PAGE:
Here is where the Post Office Bromma 19 used to be. (Google)
. . .  and here is where you could find the Post Office Linköping 1. (Google)

Where are the places?
Nockeby is situated 8 km W of Stockholm
Tandsbyn is situated 446 km NW of Stockholm.
Linköping is situated 174 km SW of Stockholm.

11 August 2015

From unknown to known

Shorter life spans

The stamp 3.70 kr violet the Lion Fortress from spring 1967 had as a purpose to cover parcel rates. It covered parcels weighing 1 to 3 kg.  The domestic parcel address below got one Lion Fortress stamp and it was sent from Helsingborg Thursday 13 June 1968 to Stockholm. Mr. Münch the sender did not have the correct address to Mrs. Wedar, as it seems. Apparently Mrs. Wedar did not live on 2 Tor's Street (Torsgatan 2). That building was used as office building and was not residential. The address card got stamped "back to sender" on the front and "address unknown" on the back. However the Post Office Stockholm 1 did not give up and sent it to its special bureau for finding addresses.

Domestic parcel 2 kg fee: 3.70 kr.
1967, 15 February, 3.70 kr violet the Lion Fortress. Qty: 16,000,000
The back side of the parcel address card.

On Monday 17 June the card got in the hand of the special address bureau according to the oval stamp on the back and they sorted out the problem quickly. The parcel was intended for the Swedish magazine Swedish Journal (Svenska Journalen). The correct address was added to the card on the front. Mrs. Wedar worked there as a journalist, she was also an author of several books. The parcel was picked up the next day.

The 3.70 kr violet the Lion fortress was a new kind of definitive stamps that replaced the old Three Crowns series. The new thing in 1967 was the fact that it was just a single stamp not a series of stamps with the same motifs but different denomination as before.

Take the 1.70 kr red Three Crowns for example. That stamp had the same main purpose as the Lion fortress. It was issued in 1 June 1951 and then it covered the new rate for domestic parcel 3 - 5 kg. In June 1952 it covered the new rate for 1 - 3 kg parcels and finally in June 1961 it covered the new rate for parcels up to 1 kg until July 1964 when the rates were raised again. The denomination 1.70 kr propagated through the postal rates for parcels. After that the 1.70 kr faded away.

The Lion Fortress on the other hand did not last after the raise of the parcel rates in January 1969. The reason was that in the sixties the raises had to become much more substantial than before. Often these specific stamps just lasted during one period of parcels rates.

The life span of the 1.70 kr Three Crowns as a stamp for domestic parcels [öre]

June 1951 to June 1952 to June 1964
- 1 kg 1 - 3 kg 3 - 5 kg
110 140 [170]
140 [170] 200
[170] 200 250

The life span of the 3.70 kr the Lion Fortress as a stamp for parcels [öre]

January 1967 to December 1968
- 1 kg 1 - 3 kg 3 - 5 kg
280 [370] 450

8 August 2015

Holland Michigan

Ordinary Gustaf VI Adolf stamps

On Wednesday 1 April 1970 the incorporated company Proinvestements Scandinavia in Stockholm sent a letter to Surplus Service in the town of Holland in Michigan, US. Two 55 öre red Gustaf VI Adolf type II and one 10 öre blue/black Swedish ship in Öresund made 1.20 kr. The letter cover has no Air Mail label but the sum 1.20 kr was the rate for air mail letter to North America 5 - 10 g. The rate for sending the letter by surface would have cost 70 öre.  The 55 öre Gustaf VI Adolf single use was domestic letter  - 20 g since March 1969 until October 1971. Two 55 öre Gustaf VI Adolf would cover the fee for international letter 20 - 40 g. The 10 öre stamp was a complementary denomination and belonged to the quite revolutionary series called Definitive Stamps from 1967. Read more about the Definitive Stamps series - here.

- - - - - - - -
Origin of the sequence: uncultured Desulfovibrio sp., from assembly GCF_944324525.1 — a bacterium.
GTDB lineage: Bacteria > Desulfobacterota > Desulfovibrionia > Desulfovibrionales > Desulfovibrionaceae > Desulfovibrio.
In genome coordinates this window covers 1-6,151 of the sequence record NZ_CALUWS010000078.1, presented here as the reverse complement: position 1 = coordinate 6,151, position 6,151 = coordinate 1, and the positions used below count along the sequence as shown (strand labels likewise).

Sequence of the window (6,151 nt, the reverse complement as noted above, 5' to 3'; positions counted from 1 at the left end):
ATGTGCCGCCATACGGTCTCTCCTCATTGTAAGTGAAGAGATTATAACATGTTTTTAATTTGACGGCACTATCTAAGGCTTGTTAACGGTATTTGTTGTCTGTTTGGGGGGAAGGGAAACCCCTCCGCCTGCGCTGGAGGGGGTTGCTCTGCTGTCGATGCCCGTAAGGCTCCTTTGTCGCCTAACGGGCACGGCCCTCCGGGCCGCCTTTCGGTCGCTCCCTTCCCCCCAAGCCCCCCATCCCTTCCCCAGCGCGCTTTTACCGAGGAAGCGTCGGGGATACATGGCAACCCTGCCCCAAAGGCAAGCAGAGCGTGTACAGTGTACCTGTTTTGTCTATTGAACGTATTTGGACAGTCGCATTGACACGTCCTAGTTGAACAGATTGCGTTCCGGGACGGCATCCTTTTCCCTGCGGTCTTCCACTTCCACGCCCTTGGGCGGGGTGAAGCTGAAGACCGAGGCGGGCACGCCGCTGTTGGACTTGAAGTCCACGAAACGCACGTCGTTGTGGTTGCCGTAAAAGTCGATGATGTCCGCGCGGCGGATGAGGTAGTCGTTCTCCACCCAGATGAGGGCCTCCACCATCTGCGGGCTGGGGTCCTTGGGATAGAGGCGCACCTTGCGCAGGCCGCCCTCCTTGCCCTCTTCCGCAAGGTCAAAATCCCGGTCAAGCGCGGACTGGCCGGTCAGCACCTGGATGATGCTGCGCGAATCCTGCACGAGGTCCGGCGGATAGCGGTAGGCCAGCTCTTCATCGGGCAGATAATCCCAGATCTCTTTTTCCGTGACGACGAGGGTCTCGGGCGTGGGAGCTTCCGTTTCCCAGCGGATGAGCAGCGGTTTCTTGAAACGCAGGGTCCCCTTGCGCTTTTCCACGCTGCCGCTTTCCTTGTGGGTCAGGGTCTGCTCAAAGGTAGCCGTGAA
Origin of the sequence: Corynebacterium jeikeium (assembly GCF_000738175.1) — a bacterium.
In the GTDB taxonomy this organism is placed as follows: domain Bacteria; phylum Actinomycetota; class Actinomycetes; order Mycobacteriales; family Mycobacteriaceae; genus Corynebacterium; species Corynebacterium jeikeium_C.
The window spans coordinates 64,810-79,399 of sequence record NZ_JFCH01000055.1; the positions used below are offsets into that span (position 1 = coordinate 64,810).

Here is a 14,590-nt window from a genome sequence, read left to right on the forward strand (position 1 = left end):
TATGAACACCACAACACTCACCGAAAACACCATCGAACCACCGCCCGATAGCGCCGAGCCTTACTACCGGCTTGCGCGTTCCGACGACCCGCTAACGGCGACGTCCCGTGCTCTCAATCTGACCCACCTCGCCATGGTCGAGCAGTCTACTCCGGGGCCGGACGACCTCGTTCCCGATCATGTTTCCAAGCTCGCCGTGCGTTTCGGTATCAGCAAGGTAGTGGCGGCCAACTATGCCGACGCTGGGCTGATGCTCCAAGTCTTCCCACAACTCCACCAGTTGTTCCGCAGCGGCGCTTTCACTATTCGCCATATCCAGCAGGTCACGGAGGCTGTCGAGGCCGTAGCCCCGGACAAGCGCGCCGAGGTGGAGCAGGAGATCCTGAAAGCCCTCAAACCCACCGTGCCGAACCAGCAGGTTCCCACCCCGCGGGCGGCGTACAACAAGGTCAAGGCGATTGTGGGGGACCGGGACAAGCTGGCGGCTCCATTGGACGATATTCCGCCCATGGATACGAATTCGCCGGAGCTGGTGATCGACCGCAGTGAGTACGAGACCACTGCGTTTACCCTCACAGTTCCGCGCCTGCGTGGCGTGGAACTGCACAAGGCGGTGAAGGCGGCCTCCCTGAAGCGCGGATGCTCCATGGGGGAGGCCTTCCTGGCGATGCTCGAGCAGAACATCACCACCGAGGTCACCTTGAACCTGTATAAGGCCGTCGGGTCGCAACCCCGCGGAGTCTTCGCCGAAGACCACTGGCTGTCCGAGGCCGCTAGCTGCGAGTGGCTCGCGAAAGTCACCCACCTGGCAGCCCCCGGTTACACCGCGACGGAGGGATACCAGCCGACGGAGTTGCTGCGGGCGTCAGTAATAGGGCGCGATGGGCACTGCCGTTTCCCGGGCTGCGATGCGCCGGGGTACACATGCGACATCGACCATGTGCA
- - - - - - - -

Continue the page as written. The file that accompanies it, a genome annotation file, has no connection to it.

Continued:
Air mail to North America 5 - 10 g fee: 1.20 kr
1969, 28 February. 55 öre red Gustaf VI Adolf type III. Qty: 269,000,000
1967, 16 October, 10 öre blue/black Swedish ship in Öresund. Qty: 156,000,000

The letter was handled by the Post Office Nacka 1, but the address of the company Proinvestments Scandinavia was 33 King Street down town Stockholm, definitely a quite posh address, at least thirty years earlier. The closest Post Office would have been Stockholm 1. Nacka is a suburb south of Stockholm.

In 1970 the address of the sender was 33 King's Street in Stockholm. (Google). Just besides one of the two famous King's Towers, Stockholm's first skyscrapers,    . . . well, high raises) and the crossing bridge of  the Ridge Dividing Street (Malmskillnadsbron).
Read more about the King's Tower - here.

There are not much traces of Proinvestments Inc. The Surplus Service in Holland, Michigan, seems to have been in business at least during the sixties and seventies. The regularly advertised in magazines as the Popular Mechanics or the Field & Stream. They sold any kind of government surplus to the public. Just write for inquiries,  . . . so did indeed Proinvestment.

Add from Field & Stream July 1970.

4 August 2015

Bound for a box in Argentina

This letter cover has a some what puzzling address. I am not sure what Casilla means in Spanish, Casilla Correros seems to be mail boxes. Maybe it is a Post Office Box? That would mean mail box number 4327 in Buenos Aires. Must be a lot of Post Office boxes in that big city.

There are two 2 kr wine-red Three Crowns and a 20 öre green-black St Stephan, the Stable-Boy on the cover summing up to 4.20 kr. The letter was sent by air and it was also a registered letter. The postage rates for air mail have varied a lot over time and depending on which country. It is quite a research effort to sort that out, unlike surface mail that had a flat rate for every country since 1874.

Air mail to Argentina fee: 1.70 kr  + registered fee 2,50 kr
1971, 23 April. 20 öre green-black St Stephan, the Stable-Boy. Qty: 36,200,000
1969, January 20. 2 kr wine-red Three Crowns. Qty: 67,700,000

But there is one thing we know for sure - the fee for registered letter: 2.50 kr.  Then the air mail fee must have been 1,70 kr to Argentina in the fall of 1972. The registered fee was raised to 2.50 kr as of 1 October 1971.

The letter was dealt with at the Post Office Stockholm 1 the General Post Office at at Wasa Street on Thursday 30 November 1972. When Señor Juan Lukan received the letter is unknown.